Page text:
Authorities have increased security at the Nashville MTA bus station in downtown after a shooting that injured four people.
The incident happened around 3:30 p.m. Monday on the top floor near the escalator inside the MTA station.
According to Mayor Megan Barry's Office, increased security would be present over the next couple of days as police continue to investigate.
Javious Chatman, age 18, was critically injured when he was shot in the abdomen. He was in stable condition at Vanderbilt University Medical Center.
The three other victims, Nathaniel Webb and Jonathan Stoner, both 16, and Jalen Jeffries, age 17, suffered non-life threatening injuries. Police said they suffered graze wounds.
Police said a window washer on a nearby building spotted two teens running away from the bus station, and one drop a gun in the shrubbery.
Two teens were detained for questioning but have since been released. MNPD officials said they have since been following strong leads to find and arrest the shooter.
While Metro police investigated on Monday, buses were delayed, and passengers stranded. Witnesses described the scene as chaotic.
“There were students many young children when it happened, everyone scattered 360 degrees,” one man recalled.
The shooting happened during a very busy time of day at the bus station.
About 4,500 students pass through the station on a daily basis. Several schools partner with MTA, allowing students to use their school ID card for a free bus ride home.
Police have been reviewing surveillance footage and are still working to identify the gunman.
MTA officials held a press conference Tuesday afternoon addressing the incident. MTA CEO, Steve Bland said Monday's incident was the most severe security threat they have faced since its opening.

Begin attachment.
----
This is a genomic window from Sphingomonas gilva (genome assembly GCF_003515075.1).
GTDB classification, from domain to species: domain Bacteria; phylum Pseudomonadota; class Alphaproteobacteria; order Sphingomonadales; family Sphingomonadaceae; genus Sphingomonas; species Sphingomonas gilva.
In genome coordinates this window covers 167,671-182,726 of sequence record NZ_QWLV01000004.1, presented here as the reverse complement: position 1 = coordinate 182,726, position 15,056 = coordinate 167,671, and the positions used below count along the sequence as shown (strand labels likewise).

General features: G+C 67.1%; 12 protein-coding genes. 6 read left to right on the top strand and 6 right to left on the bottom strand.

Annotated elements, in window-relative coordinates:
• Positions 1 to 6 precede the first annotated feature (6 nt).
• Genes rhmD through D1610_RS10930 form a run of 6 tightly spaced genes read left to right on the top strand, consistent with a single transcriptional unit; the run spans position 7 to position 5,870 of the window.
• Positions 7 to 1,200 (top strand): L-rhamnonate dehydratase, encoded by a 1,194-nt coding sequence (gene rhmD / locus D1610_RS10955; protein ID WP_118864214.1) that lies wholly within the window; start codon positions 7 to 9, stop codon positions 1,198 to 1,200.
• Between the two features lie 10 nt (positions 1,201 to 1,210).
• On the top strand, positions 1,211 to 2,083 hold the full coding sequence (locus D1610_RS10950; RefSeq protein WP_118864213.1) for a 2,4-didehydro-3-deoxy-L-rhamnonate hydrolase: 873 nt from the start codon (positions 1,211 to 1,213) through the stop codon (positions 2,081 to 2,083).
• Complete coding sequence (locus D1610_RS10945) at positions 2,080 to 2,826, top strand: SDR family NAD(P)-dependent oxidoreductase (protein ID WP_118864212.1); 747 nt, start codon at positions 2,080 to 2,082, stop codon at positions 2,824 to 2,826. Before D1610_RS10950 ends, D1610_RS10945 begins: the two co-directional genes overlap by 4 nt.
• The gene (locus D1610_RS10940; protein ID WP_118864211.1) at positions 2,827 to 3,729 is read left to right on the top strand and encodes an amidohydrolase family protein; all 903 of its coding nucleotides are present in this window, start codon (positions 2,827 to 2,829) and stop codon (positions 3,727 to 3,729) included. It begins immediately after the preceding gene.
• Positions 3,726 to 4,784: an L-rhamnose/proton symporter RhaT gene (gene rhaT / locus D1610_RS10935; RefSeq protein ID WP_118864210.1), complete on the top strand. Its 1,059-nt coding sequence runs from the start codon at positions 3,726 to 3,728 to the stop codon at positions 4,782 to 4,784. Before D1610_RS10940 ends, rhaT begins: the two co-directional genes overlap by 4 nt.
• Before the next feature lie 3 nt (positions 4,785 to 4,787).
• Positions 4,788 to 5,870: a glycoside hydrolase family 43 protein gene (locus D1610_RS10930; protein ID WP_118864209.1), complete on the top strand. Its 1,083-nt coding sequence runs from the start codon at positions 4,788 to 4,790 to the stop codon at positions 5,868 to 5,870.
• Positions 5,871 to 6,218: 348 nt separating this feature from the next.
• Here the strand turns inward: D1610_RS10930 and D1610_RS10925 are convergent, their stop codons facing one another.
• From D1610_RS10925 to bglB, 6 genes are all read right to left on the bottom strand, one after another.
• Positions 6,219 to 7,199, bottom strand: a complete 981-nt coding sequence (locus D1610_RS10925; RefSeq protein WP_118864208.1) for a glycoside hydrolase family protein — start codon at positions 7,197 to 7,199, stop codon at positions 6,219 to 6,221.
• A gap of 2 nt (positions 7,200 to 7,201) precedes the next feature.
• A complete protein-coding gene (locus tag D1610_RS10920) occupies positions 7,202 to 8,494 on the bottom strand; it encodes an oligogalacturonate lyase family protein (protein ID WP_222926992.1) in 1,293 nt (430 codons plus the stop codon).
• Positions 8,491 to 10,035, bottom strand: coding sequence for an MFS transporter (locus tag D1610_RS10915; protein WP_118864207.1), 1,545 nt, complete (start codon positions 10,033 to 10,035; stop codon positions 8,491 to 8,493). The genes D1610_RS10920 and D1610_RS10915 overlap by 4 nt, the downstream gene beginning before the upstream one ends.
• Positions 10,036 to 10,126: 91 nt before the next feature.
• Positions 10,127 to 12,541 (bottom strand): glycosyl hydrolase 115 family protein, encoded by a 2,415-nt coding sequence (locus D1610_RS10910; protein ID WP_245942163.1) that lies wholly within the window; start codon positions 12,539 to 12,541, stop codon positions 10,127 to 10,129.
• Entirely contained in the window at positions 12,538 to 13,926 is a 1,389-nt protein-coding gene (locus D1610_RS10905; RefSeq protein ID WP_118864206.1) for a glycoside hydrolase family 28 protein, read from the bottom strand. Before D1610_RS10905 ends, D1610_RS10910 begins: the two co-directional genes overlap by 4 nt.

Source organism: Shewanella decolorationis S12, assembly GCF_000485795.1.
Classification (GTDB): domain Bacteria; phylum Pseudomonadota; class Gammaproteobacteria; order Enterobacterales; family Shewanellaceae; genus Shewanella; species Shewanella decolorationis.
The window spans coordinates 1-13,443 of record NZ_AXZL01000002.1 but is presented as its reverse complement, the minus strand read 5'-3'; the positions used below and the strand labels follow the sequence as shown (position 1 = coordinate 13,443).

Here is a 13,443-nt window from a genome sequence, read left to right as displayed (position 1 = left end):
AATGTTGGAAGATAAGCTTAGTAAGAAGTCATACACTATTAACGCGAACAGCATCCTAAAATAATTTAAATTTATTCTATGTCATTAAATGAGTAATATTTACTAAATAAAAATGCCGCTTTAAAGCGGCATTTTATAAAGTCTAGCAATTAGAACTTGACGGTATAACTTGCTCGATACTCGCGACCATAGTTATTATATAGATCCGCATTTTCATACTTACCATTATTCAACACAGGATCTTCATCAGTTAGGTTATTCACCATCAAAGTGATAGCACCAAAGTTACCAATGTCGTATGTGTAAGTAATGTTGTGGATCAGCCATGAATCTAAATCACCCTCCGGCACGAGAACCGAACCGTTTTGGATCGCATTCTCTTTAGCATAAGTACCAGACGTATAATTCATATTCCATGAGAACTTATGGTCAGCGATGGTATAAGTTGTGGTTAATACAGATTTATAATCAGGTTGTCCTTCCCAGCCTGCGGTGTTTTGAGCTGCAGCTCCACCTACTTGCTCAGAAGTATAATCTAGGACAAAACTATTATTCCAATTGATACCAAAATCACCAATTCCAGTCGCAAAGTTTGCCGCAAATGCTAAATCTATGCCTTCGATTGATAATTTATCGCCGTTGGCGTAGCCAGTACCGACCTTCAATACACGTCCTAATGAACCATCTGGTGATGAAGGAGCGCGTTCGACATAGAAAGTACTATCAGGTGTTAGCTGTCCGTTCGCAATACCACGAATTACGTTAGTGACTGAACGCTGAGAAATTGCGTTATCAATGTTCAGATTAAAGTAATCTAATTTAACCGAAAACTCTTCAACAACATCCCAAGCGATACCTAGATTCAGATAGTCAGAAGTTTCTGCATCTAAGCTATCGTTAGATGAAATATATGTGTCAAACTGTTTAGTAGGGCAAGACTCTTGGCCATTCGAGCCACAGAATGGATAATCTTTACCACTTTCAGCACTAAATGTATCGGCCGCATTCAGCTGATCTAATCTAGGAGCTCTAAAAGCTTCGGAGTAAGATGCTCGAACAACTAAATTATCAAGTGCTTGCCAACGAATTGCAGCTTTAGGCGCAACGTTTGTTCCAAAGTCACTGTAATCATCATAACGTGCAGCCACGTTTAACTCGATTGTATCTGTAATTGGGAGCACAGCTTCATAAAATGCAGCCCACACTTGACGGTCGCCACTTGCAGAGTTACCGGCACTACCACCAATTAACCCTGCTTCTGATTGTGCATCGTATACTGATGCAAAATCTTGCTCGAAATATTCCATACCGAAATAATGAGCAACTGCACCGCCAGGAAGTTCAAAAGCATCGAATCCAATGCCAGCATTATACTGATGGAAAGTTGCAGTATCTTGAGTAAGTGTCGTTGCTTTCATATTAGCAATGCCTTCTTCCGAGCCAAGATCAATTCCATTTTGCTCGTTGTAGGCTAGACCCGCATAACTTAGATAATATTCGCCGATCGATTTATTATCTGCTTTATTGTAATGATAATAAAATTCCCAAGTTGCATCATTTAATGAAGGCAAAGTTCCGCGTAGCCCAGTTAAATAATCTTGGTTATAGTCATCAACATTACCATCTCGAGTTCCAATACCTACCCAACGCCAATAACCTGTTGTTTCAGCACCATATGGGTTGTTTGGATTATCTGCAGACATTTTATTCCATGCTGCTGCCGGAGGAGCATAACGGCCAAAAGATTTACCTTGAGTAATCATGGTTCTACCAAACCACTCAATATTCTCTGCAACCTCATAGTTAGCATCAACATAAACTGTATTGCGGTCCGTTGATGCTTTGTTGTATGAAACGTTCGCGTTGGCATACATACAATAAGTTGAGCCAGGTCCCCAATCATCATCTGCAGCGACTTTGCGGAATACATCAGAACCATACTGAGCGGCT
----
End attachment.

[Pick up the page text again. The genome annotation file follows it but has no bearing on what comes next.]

"This is a very safe place it is one of the most patrolled and observed locations in downtown Nashville, with 44 video surveillance cameras on site," said Bland.
He said MNPD central precinct flex team officers will be working on site to patrol the area. They asked customers to be aware and report any suspicious activity uniform personnel.
Joe Bass with Metro Nashville Public Schools released a statement reassuring parents of their childrens' safety.
"In the aftermath of this violent incident, we want to reassure both students and parents that safety is always our number one priority. We will do what is necessary to keep our students safe in school and in school-related public spaces like Music City Central," said Bass.
To read Bass' full statement click here.
Tuesday afternoon local advocates held a peace rally at the bus station to empower teens to take back the space after the violence.
"It's really important for our youth to be able to move around the city for opportunities to keep them out of trouble and set them up for success," said Abby Whisenant with the Oasis Center. She says Metro Transit is vital for teens across the city.
16-year-old Jerock Walker was right behind the victims when they were shot. He says the incident has changed his life.
"I'm starting my own organization called Teens Against Violence," he said, inspired by the events from the night before.
Anyone with information was urged to call Crime Stoppers at 615-74-CRIME.